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What is the Right Routine for a Baby?

Your baby will need some kind of routine once they are about 4 or so months old. Parents often focus on sleep for their baby's routine but the most important area to start with is actually FEEDING!


If your baby is feeding frequently, these feeds are likely to be quite small, so your baby will not stay satisfied for long and will need another feed again quite quickly. When your baby is in this kind of feeding cycle, they will struggle to stay asleep or even struggle to fall asleep as they are likely to be hungry when they are tired.


When you take control of your baby's feeding and space their feeds out, you will find that their feeds are bigger/longer, these feeds will keep them full for longer and they will demand feeds less frequently. With bigger feeds keeping them full for longer, they can feel tired without feeling hungry, which will allow them to go to sleep more easily and stay asleep for longer.


Spacing the feeds is sometimes a bit tricky so the best thing to do is to take it gently. Start by spacing the feeds to every 2 or 2.5 hours and then aim to increase the time between feeds by 10-20 minutes each day. Within a week you'll be on 3 or 4 hourly feeds, depending on your baby's age. Most full term, healthy babies thrive on 3 hourly feeds at 4 months or even earlier and 4 hourly feeds are fine from 5 or 6 months. Once weaning onto solids, 4 hourly feeds are ideal so that you can bring your baby to the table hungry but not ravenous, as this will make weaning easier and more fun.


Here are some examples of routines for babies at 4 months, 5 months, 6 months and 9 months. They are based on a baby starting their day around 6.30/7.00am. If your baby wakes earlier, adjust the start of the day by half an hour or so but try to get onto the times in the routines by midday. Don't be tempted to put your baby to bed before 7pm as this will cause or reinforce early-rising.

4 Months

3 hourly feeds and awake time of 1.5-2.5 hours

5 Months

3 hourly feeds and awake time of 2-3 hours

6.30/7.00

Wake for the day and feed

6.30/7.00

Wake for the day and feed

8.00/8.30

1st nap 45-90 minutes

8.30/9.00

1st nap 45-90 minutes

9.30/10.00

Feed

9.30/10.00

Feed

10.30/11.00

2nd Nap 1-2 hours

11.00/11.30

2nd Nap 1-2 hours

12.30/1.00

Feed

12.30/1.00

Feed

1.30/2.00

3rd Nap 45-90 minutes

2.00/2.30

3rd Nap 45-90 minutes

3.30/4.00

Feed

3.30/4.00

Feed

4.30/5.00

4th Nap 20-30 minutes

6.00/6.30

Bedtime routine including feed

6.00/6.30

Bedtime routine including feed

7.00/7.30

Bed

7.00/7.30

Bed

Night Feeds

11.00 and 3.00

Night Feeds

10.00, 1.00 and 4.00

or

12.00/1.00

or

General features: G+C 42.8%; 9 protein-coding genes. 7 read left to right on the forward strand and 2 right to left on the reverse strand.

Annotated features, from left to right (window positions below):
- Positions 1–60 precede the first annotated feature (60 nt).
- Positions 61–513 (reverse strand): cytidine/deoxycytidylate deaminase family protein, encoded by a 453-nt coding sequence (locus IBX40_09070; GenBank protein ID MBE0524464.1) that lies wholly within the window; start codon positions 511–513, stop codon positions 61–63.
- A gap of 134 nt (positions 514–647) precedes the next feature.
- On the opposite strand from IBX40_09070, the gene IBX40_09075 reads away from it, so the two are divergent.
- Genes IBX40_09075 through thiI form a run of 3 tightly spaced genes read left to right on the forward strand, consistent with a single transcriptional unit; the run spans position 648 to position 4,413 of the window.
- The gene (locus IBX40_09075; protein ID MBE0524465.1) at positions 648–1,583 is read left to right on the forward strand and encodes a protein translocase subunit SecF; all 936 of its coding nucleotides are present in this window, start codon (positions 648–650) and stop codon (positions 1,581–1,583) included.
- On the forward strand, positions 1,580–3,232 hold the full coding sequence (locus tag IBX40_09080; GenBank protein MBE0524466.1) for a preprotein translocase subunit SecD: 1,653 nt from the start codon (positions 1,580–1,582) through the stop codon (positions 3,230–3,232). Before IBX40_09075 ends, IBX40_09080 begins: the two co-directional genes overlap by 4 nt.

11.00 and 3.00


6 Months

4 hourly feeds, 2 meals, and awake time of 2.5-3.5 hours

9 Months

3 feeds, 3 meals, and awake time of 3.5-4.5 hours

6.30/7.00

Wake for the day and feed

6.30/7.00

Wake for the day and feed

7.30/8.00

Breakfast

7.30/8.00

Breakfast

9.00/9.30

1st Nap 45-90 minutes

9.30/10.00

1st Nap 45-120 minutes

10.30/11.00

Feed

12.00/12.30

Lunch

12.30/1.00

2nd Nap 1-2 hours

2.00/2.30

2nd Nap 45-90 minutes

2.30/3.00

Feed

3.00/3.30

Feed

4.00/4.30

3rd Nap 20-30 minutes

5.00/5.30

Dinner

5.00/5.30

Dinner

6.00/6.30

Bedtime routine including feed

6.00/6.30

Bedtime routine including feed

7.00/7.30

Bed

7.00/7.30

Bed

No night feeds

11.00/12.00

Dream feed if needed

As you can see from the routines above, wake-up, breakfast, lunch, dinner, bedtime routine and bed stay at the same times even when other parts of the routine change.


Below you can see how the two naps per day turn into one nap per day by using a powernap to get through the afternoon when the gap between nap and bed is too long. Some babies like to do their naps the other way round and have the powernap in the morning and the longer nap in the afternoon at around 1.00/1.30. Either option is good, providing they are getting enough sleep and aren't awake for too long, as this would make them over-tired, which makes it a bit more tricky to get them to fall asleep or stay asleep as they have an excess of adrenaline in their system from trying to stay awake when they need to sleep.

12 Months

14 Months

16 Months

18 Months

6.30/7.00 Wake and milk

6.30/7.00 Wake and milk

6.30/7.00 Wake and milk

6.30/7.00 Wake and milk

7.30/8.00 Breakfast

7.30/8.00 Breakfast

7.30/8.00 Breakfast

7.30/8.00 Breakfast

9.00/9.30 Snack

9.30/10.00 Snack

No Snack

9.30/10.00 Snack

10.00/10.30 Nap

11.00/11.30 Nap

11.30 Lunch

12.00/12.30 Lunch

12.30/1.00 Lunch

1.00/1.30 Lunch

12.00/12.30 Nap 1.5-2 hours

12.30/1.00 Nap

3.00/3.30 Powernap 30nmins

3.30/4.00 Powernap 20 mins

4.00 Powernap 15 mins if needed

3.00/3.30 Snack

5.00/5.30 Dinner

5.00/5.30 Dinner

5.00/5.30 Dinner

5.00/5.30 Dinner

6.00/6.30 Bedtime Routine

6.00/6.30 Bedtime Routine

6.00/6.30 Bedtime Routine

6.00/6.30 Bedtime Routine

7.00/7.30 Bed

7.00/7.30 Bed

7.00/7.30 Bed

7.00/7.30 Bed

These routines are examples. Not all babies are the same. Some need more sleep than others, some need less. Some can stay awake longer than others, some can't stay awake for as long as others their age. However, if your baby seems to need a lot less sleep than this, they may well be incredibly over-tired or in extreme sleep deficit and in need of a regular routine that suits them. If you have no success sticking to these routines, please get in touch so we can help you work out what your baby needs. Just fill in the contact boxes below!

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